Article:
Harriman_campus_sale_market_webcast_slide.png
From the webcast.

Zoning

The site will be subject to city of Albany zoning. (The campus is zoned "commercial office district," the same as Patroon Creek across Washington Ave.) And the RFP mentions the Rezone Albany process (which could adjust the zoning) and Albany 2030.

Taxes

The property taxes will be determined by the city and county of Albany. And the RFP mentions that the designated developer can work with orgs such as the Capital Region Economic Development Council, City of Albany IDA, and Capitalize Albany about identifying funding and incentives.

Bonus bit

The RFP mentions that the 10-mile radius around the Harriman campus site has 418,000, according to ESRI estimates. That's almost half of the whole population of the Albany-Schenectady-Troy metro area.

Comments

what a shame they refuse to allow residential development -- they are literally turning away what could be a significant (and desperately needed) source of tax revenue simply to 'balance' the office campus vibe. i suppose they want to push development in other neighborhoods of albany instead, or perhaps don't want people near state offices for some reason (which offices are located there again?). i think the space would be a good candidate for mixed use housing, like we've see go up in some other very built-up nearby areas -- for example, retail on first floor, offices on second floor, residential on third floor (all paying tax revenue!). the state has some nerve imposing land use restrictions when they seized the land by eminent domain to begin with and have been tax-exempt all the while...

gb - with 50 years pilot (and nothing would work without pilot), residential neighborhood would probably be cash-negative for the city.

..."Be of quality and character that is aesthetically and functionally consistent with the existing offices"...

I love that this is one of the stipulations. Definitely want more of that ugly 70s square box "character"...

We surely must first hire a company to study how to rebrand this area.....how about "Hideous Stalinist suburban centrally planned clusterfuck--k"?.......

..."Be of quality and character that is aesthetically and functionally consistent with the existing offices"...

I love that this is one of the stipulations. Definitely want more of that ugly 70s square box "character"...

Say Something!

We'd really like you to take part in the conversation here at All Over Albany. But we do have a few rules here. Don't worry, they're easy. The first: be kind. The second: treat everyone else with the same respect you'd like to see in return. Cool? Great, post away. Comments are moderated so it might take a little while for your comment to show up. Thanks for being patient.

The Scoop

Ever wish you had a smart, savvy friend with the inside line on what's happening around the Capital Region? You know, the kind of stuff that makes your life just a little bit better? Yeah, we do, too. That's why we created All Over Albany. Find out more.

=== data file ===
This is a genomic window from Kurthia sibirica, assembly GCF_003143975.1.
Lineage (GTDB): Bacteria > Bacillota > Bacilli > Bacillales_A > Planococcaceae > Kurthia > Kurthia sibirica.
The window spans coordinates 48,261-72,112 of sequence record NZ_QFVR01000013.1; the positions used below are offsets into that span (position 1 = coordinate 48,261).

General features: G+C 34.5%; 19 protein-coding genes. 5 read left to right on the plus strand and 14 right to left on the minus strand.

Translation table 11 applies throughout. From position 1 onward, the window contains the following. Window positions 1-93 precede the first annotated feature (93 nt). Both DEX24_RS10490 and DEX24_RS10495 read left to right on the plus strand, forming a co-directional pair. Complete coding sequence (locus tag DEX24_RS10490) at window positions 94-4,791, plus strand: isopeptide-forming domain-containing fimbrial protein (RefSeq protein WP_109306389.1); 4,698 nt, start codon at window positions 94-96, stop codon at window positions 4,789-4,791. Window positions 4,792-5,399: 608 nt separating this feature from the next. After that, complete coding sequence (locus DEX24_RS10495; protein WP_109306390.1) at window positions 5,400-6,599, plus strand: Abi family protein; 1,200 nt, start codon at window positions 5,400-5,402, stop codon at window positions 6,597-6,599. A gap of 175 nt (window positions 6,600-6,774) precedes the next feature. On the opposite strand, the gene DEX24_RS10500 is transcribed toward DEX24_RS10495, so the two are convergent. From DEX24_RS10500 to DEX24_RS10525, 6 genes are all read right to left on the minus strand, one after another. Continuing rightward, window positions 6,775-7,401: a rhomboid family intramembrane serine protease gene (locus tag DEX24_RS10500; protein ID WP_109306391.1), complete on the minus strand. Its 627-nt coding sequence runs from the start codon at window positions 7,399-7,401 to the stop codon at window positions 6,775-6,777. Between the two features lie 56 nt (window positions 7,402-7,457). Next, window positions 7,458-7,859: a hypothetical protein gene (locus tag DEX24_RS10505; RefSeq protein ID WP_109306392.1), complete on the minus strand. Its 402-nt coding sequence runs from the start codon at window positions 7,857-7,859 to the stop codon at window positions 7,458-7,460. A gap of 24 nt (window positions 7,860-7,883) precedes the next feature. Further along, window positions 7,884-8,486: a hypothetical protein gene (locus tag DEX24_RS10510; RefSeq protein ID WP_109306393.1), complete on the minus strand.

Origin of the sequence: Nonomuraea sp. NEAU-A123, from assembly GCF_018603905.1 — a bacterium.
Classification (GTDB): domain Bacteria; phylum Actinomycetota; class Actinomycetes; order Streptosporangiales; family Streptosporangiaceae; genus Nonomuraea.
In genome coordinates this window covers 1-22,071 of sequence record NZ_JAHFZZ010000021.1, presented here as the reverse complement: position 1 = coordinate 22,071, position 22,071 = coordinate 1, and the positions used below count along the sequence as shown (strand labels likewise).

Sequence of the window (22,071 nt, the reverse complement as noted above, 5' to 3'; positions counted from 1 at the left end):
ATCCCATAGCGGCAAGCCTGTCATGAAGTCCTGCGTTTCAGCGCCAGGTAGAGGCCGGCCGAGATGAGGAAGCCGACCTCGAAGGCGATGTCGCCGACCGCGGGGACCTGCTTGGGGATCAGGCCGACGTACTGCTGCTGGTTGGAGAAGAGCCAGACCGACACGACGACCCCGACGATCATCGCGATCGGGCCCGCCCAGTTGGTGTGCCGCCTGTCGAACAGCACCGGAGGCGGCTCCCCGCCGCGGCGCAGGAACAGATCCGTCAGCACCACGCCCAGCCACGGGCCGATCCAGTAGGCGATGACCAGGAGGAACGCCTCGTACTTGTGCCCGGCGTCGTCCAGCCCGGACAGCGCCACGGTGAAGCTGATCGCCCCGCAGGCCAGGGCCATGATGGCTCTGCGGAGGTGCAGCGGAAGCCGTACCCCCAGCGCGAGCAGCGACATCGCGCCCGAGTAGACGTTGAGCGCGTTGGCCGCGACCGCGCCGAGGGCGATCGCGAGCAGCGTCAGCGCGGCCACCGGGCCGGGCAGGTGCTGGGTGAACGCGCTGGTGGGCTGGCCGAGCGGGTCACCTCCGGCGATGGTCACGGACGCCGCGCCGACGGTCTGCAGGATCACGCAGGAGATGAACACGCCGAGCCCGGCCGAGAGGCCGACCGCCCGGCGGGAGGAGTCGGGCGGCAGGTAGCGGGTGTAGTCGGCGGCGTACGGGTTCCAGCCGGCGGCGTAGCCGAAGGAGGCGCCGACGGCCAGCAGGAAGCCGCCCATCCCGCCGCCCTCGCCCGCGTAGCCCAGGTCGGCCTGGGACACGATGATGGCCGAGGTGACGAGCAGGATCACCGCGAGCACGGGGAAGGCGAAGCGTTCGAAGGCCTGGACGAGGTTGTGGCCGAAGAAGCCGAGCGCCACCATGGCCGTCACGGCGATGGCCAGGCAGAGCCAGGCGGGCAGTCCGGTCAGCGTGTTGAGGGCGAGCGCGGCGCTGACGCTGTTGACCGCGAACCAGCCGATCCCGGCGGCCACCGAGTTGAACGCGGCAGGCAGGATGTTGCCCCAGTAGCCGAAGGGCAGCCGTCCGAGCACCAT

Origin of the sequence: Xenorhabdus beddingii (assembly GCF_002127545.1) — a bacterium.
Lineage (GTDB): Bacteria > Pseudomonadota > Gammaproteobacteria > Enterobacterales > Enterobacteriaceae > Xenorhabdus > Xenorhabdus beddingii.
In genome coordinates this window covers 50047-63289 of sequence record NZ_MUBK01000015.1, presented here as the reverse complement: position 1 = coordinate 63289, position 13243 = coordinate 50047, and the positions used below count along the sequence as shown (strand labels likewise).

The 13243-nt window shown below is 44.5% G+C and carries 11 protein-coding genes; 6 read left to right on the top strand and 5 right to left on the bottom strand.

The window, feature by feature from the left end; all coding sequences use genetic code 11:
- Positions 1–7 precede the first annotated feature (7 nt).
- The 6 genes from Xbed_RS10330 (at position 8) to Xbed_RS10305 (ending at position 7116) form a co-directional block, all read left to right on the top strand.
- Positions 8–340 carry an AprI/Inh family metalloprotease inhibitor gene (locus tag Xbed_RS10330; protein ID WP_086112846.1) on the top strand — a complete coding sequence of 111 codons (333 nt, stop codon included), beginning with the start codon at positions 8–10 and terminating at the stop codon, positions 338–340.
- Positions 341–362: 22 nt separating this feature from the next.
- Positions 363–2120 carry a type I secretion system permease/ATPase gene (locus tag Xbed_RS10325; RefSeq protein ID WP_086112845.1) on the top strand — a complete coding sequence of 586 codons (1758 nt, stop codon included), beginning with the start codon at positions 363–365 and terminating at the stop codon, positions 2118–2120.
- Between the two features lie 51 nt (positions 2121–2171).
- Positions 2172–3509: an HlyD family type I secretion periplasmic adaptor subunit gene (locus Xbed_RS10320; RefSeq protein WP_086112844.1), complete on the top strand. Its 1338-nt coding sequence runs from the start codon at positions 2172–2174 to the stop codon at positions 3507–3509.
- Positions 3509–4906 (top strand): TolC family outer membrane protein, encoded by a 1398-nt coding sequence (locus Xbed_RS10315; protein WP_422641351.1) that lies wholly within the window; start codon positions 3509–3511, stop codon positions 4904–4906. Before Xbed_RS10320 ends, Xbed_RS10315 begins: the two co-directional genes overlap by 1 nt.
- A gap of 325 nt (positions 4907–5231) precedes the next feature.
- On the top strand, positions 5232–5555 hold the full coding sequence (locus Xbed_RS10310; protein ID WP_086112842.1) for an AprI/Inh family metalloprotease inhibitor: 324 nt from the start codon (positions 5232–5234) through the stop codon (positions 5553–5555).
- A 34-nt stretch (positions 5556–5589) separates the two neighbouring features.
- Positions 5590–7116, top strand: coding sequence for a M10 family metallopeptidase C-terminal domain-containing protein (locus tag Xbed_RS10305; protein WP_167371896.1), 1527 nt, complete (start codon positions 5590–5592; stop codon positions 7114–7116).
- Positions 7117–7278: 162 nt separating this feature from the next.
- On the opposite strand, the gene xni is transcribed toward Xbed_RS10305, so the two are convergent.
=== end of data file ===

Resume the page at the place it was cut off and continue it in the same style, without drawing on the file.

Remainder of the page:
Recently on All Over Albany

Drawing: Beer dinner at City Beer Hall

The City Beer Hall has a special dinner lined up for next Monday featuring beers from Common Roots Brewing and Peekskill Brewery (like bookends on... (more)

Gnome away from home

A post shared by Henry Bellagnome (@tourism_gnome) on Jul 1, 2017 at 9:32am PDT This is an Instagram account of a garden gnome --... (more)

If you've been wanting to take one of those State Education building tours, don't wait

Quick follow-up on that new series of monthly tours of the beautiful state Education Building: they are very popular. The tour dates for September, October,... (more)

Neba Sandwich from Mike's Neba

Whoever coined the saying "absence makes the heart grow fonder" probably didn't mean for the quip to apply to a sandwich. Hey, love comes in... (more)

Tours at Oakwood Cemetery

The historic Oakwood Cemetery in Troy has a handful of tours coming up over the next few months. Each guided walk has it own... (more)

Recent Comments

I'm concerned how much demolition is going on here. Too many important, historic buildings in Albany are already tagged with an 'X' and the city's approach seems to tear down and ask questions later. Not only are these homes part of the city's history but they are what makes this place unique and they should be treasured- not trashed. In addition, these structures are better built and will last longer than new construction. ...

Drawing: Beer dinner at City Beer Hall

...has 25 comments, most recently from Brian

Gnome away from home

...has 1 comment, most recently from Justin

Morning Blend for Aug 22

...has 1 comment, most recently from Lauren Alpert

Finding refuge: Rifat Filkins

...has 1 comment, most recently from Eric F

How to commemorate a traitor

...has 4 comments, most recently from Eric Scheirer Stott